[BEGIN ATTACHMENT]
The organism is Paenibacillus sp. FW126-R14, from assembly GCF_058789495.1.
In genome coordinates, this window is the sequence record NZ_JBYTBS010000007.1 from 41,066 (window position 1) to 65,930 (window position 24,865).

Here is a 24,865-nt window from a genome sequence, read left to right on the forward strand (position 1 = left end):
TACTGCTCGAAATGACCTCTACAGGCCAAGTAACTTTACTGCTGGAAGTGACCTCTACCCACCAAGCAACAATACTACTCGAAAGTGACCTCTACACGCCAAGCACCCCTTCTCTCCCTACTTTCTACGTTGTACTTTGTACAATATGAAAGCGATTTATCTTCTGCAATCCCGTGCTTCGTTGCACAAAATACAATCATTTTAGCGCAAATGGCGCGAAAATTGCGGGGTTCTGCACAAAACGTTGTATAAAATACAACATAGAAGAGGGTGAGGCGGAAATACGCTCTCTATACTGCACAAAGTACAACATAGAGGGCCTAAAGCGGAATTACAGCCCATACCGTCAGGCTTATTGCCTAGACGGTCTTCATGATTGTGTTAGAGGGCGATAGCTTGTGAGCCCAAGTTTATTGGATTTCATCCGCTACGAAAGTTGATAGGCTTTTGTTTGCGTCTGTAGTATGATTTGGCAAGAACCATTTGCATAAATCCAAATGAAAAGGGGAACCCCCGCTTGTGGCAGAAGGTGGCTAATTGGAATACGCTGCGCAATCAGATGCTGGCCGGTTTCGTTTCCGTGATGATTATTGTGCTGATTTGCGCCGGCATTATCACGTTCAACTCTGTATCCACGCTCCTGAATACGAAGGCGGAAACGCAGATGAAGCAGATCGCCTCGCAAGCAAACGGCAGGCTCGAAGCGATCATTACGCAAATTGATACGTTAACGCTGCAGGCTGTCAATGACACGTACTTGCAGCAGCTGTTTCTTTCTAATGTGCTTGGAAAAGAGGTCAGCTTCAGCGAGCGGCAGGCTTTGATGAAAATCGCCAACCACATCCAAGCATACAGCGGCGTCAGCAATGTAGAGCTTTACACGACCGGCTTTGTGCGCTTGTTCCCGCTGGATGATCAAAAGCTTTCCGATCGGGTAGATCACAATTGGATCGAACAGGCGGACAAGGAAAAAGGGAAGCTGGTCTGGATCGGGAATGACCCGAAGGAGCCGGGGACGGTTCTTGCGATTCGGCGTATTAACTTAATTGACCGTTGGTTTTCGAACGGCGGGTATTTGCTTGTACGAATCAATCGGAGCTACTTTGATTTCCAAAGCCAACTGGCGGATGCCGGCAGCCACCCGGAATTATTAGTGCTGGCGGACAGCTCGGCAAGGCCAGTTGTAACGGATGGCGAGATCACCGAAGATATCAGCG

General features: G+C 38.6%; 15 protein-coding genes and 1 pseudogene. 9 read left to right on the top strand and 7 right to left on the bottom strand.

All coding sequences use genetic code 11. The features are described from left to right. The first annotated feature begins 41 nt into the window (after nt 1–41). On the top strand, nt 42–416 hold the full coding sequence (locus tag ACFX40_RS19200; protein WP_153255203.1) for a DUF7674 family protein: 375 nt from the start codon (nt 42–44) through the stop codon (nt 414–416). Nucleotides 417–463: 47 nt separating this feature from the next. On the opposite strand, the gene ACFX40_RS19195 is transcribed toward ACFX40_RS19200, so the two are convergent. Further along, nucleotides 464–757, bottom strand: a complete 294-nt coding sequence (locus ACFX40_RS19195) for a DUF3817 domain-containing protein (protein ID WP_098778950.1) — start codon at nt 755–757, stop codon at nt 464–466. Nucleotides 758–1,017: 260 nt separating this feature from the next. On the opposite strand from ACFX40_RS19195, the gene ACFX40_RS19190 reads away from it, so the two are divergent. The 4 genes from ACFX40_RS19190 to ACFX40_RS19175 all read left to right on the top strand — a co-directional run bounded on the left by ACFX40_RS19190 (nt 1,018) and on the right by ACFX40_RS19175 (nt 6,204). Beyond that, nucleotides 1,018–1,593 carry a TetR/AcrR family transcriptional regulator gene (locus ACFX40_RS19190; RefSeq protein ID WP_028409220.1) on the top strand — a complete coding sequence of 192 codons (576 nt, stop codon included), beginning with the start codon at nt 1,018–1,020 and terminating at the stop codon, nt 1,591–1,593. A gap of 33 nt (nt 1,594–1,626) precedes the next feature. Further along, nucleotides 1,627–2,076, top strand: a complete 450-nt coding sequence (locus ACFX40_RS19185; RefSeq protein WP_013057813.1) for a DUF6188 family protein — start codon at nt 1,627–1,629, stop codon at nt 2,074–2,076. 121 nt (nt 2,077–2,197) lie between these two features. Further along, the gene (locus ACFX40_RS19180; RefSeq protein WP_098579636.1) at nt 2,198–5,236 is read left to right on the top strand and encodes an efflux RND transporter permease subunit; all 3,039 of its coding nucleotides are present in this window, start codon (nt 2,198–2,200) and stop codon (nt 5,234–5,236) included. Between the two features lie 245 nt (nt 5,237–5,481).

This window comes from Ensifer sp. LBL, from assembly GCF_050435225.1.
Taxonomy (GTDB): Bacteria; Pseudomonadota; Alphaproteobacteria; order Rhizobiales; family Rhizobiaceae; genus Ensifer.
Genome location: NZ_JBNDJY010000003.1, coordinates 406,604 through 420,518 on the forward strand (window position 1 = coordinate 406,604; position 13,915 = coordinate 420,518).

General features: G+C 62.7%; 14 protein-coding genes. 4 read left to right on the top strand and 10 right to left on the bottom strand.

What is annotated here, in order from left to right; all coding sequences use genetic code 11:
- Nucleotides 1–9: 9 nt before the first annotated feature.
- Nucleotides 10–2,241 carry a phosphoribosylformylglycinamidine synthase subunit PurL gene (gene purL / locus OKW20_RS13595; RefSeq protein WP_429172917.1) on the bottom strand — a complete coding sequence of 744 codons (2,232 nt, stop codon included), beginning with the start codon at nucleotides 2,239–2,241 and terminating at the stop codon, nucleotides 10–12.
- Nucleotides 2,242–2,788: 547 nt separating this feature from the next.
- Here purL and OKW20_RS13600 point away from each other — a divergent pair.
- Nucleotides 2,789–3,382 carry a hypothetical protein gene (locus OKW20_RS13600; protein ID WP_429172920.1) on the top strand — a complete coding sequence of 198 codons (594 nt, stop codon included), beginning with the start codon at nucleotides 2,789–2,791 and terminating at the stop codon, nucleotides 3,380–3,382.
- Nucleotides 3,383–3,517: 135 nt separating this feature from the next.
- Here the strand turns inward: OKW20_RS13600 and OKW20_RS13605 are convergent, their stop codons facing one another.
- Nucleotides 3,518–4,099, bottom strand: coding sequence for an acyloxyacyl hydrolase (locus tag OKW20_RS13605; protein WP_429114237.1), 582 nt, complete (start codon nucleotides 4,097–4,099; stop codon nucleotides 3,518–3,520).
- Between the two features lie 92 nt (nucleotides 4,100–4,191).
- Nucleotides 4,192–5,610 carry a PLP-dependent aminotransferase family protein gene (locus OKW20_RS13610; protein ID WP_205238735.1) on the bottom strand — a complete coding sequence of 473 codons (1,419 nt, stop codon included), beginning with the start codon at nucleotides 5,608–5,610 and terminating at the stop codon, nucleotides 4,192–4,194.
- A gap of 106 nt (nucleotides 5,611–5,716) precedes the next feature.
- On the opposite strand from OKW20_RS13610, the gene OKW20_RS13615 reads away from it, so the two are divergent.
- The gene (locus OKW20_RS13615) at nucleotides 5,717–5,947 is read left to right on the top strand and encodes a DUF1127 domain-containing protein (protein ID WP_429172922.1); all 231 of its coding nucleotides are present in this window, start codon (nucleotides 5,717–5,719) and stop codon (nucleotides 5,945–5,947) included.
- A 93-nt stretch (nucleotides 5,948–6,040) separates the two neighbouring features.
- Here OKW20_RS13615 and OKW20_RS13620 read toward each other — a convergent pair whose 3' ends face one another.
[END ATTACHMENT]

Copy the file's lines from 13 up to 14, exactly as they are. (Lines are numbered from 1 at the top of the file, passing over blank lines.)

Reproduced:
- Nucleotides 10–2,241 carry a phosphoribosylformylglycinamidine synthase subunit PurL gene (gene purL / locus OKW20_RS13595; RefSeq protein WP_429172917.1) on the bottom strand — a complete coding sequence of 744 codons (2,232 nt, stop codon included), beginning with the start codon at nucleotides 2,239–2,241 and terminating at the stop codon, nucleotides 10–12.
- Nucleotides 2,242–2,788: 547 nt separating this feature from the next.